There are more questions than certainty surrounding the botched execution and ultimate death by heart attack of Lockett around 7 p.m. local time. According to Oklahoma Department of Corrections Director Robert Patton, Lockett’s “vein exploded” and kept the three-step execution cocktail from being properly administered — a problem the executioners apparently didn’t notice until Lockett, presumed unconscious from the first injection, began writhing in pain.
It’s unknown whether the composition of the drugs being used — the subject of a failed legal challenge — had anything to do with the botched execution. Oklahoma Gov. Mary Fallin has ordered an investigation, but lawyers for Lockett and another man who was scheduled to die Tuesday, Charles Warner, have called for an independent investigation.
That’s the way to go. Beyond the inherent inhumanity of the death penalty, Oklahoma (and at least two other states) bar disclosure of the source of the drugs used in their executions. Lockett and Warner had challenged that law, arguing that without knowing who made the drugs and how they were concocted, the condemned have no way of knowing if the method of execution would violate their constitutional protection against cruel and inhuman punishment.
Were the drugs responsible for the botched execution? It’s too soon to say, though the initial indication is it may have been either a problem with Lockett’s veins or a mechanical/medical failure. Whatever the cause, anything that leaves a man writhing in pain and then succumbing to a heart attack would, one hopes, be considered cruel and unusual punishment and thus barred by the U.S. Constitution. At the very least, the people who botched the execution should not be the people to investigate it. This calls for transparency, not some Chris Christie-like exercise in self-exoneration.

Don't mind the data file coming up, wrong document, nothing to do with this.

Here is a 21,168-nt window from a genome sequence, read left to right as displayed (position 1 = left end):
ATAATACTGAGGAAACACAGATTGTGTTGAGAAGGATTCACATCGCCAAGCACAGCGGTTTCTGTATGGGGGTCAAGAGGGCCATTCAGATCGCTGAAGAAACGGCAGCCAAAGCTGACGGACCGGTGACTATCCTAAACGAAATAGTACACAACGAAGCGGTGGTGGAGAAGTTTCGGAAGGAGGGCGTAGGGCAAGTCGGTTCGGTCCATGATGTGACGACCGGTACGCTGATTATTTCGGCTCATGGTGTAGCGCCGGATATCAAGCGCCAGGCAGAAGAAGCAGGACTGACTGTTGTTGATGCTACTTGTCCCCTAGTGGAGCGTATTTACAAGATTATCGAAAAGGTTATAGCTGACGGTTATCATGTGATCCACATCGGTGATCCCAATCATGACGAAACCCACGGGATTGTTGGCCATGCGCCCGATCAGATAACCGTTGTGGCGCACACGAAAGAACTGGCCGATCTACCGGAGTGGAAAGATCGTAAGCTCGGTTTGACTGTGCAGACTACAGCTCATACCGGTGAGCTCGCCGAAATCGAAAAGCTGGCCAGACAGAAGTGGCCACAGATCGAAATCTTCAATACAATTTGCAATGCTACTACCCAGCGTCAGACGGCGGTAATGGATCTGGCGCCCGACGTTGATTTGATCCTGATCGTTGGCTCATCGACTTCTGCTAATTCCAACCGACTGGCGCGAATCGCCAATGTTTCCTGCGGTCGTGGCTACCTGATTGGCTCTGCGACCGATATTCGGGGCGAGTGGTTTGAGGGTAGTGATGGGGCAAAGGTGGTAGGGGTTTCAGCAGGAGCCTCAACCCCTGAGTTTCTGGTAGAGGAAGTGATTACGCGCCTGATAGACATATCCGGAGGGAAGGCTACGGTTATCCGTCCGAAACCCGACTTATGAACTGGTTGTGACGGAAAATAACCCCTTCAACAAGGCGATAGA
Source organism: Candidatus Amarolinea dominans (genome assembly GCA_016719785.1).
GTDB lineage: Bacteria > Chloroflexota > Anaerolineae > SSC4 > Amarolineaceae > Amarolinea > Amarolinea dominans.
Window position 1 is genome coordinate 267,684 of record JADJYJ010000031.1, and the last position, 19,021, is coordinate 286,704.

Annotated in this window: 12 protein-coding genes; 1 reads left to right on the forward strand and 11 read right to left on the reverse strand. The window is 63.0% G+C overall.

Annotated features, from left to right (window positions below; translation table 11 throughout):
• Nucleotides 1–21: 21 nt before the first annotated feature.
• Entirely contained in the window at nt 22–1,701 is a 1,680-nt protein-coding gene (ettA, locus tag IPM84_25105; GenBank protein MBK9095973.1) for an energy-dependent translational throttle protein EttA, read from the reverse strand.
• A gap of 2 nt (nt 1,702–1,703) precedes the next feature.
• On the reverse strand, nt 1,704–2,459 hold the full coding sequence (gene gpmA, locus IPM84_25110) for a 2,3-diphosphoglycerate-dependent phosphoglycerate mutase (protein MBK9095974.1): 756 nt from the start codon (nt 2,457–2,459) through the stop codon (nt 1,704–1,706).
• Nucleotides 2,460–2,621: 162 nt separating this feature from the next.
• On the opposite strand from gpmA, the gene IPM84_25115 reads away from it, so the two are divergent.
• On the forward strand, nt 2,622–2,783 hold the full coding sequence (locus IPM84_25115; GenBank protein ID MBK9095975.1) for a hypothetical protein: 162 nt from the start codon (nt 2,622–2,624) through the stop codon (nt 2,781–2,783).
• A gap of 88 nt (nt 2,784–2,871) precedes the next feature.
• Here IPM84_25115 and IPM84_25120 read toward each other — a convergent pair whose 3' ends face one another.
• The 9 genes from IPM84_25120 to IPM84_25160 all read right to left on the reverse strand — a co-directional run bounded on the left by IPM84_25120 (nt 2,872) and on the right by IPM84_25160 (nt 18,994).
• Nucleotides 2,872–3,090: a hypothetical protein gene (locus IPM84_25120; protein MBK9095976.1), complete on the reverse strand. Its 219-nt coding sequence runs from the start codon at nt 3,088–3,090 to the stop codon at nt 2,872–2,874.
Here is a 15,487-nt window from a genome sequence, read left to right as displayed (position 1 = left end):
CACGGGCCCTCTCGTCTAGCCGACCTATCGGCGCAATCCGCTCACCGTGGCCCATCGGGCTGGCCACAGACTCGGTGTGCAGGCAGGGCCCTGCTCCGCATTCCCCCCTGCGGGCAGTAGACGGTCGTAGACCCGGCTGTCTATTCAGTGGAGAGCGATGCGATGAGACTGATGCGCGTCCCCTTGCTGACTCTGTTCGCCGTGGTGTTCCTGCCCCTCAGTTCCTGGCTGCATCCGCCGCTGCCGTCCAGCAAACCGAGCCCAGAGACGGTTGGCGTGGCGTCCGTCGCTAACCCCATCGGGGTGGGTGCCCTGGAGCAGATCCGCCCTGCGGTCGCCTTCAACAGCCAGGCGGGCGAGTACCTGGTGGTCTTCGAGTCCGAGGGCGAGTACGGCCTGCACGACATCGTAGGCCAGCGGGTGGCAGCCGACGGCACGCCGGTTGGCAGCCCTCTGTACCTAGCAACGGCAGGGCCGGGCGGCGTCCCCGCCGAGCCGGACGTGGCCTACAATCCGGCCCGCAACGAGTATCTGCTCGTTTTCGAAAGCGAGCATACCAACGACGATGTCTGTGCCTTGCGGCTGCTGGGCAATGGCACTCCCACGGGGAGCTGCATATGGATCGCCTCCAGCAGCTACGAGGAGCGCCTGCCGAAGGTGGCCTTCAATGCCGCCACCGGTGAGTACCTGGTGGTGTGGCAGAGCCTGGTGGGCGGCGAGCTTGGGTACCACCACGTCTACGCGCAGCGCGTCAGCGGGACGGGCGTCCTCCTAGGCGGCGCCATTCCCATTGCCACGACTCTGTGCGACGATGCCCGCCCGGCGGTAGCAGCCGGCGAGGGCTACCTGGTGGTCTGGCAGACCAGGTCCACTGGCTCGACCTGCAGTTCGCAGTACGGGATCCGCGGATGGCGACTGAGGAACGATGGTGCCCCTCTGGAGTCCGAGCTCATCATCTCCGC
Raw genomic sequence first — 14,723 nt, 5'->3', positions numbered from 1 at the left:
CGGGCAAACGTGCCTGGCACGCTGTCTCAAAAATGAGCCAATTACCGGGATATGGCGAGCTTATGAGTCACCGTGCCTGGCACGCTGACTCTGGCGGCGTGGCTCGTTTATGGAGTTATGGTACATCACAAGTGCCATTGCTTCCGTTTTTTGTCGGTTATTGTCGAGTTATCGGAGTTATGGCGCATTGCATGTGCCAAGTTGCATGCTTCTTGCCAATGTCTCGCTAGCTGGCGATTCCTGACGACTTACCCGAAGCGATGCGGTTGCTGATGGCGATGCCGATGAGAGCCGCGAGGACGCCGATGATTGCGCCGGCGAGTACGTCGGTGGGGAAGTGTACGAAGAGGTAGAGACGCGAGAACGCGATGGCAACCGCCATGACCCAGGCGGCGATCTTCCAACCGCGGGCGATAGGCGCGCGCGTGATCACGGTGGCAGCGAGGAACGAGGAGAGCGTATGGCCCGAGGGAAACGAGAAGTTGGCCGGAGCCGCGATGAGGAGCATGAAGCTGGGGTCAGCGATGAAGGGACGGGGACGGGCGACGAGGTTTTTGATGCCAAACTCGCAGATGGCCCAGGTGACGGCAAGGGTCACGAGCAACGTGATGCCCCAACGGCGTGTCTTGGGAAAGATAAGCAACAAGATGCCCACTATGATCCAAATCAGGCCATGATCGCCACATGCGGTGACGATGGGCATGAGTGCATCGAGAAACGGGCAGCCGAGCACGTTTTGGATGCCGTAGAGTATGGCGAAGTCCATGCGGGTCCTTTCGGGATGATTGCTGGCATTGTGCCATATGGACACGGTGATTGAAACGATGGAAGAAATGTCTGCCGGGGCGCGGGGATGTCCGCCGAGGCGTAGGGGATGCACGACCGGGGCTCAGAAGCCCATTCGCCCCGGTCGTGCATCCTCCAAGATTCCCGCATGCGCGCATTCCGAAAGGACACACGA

To be sure, there is no room for sympathy for Lockett over the crime he committed. But we as a society are responsible for the anguish he suffered as we killed him. The bloodthirsty pro-death-penalty crowd will whoop with joy, but people with a sense of humanity should recognize an immoral act when they see it.
The Tulsa World had a reporter in the observation room who delivered a chilling account of the execution, which says, in part:
6:37 p.m. The inmate’s body starts writhing and bucking and it looks like he’s trying to get up. Both arms are strapped down and several straps secure his body to the gurney. He utters another unintelligible statement. Defense attorney Dean Sanderford is quietly crying in the observation area.
6:38 p.m. Lockett is grimacing, grunting and lifting his head and shoulders entirely up from the gurney. He begins rolling his head from side to side. He again mumbles something we can’t understand, except for the word “man.” He lifts his head and shoulders off the gurney several times, as if he’s trying to sit up. He appears to be in pain.
6:39 p.m. The physician walks around to Lockett’s right arm, lifts up the sheet and says something to Trammell. “We’re going to lower the blinds temporarily,” she says. The blinds are lowered and we can’t see what is happening. Reporters exchange shocked glances. Nothing like this has happened at an execution any of us has witnessed since 1990, when the state resumed executions using lethal injection.
6:40 p.m. A black landline phone rings in the viewing chamber and Patton leaves to take the call, stretching the phone cord out into the hall and closing the door behind him. Though the clock on the wall in the execution chamber is no longer visible, it seems like several minutes pass before Thompson is summoned out to the hallway.
Approximately 6:50 p.m. Patton comes back to the viewing room and says the execution has been “stopped. We’ve had a vein failure in which the chemicals did not make it into the offender.... Under my authority, we are issuing a stay for the second execution.” The announcement is stunning and leaves us wondering what has happened to Lockett.
As I’ve written before, this is not the act of a civilized society.
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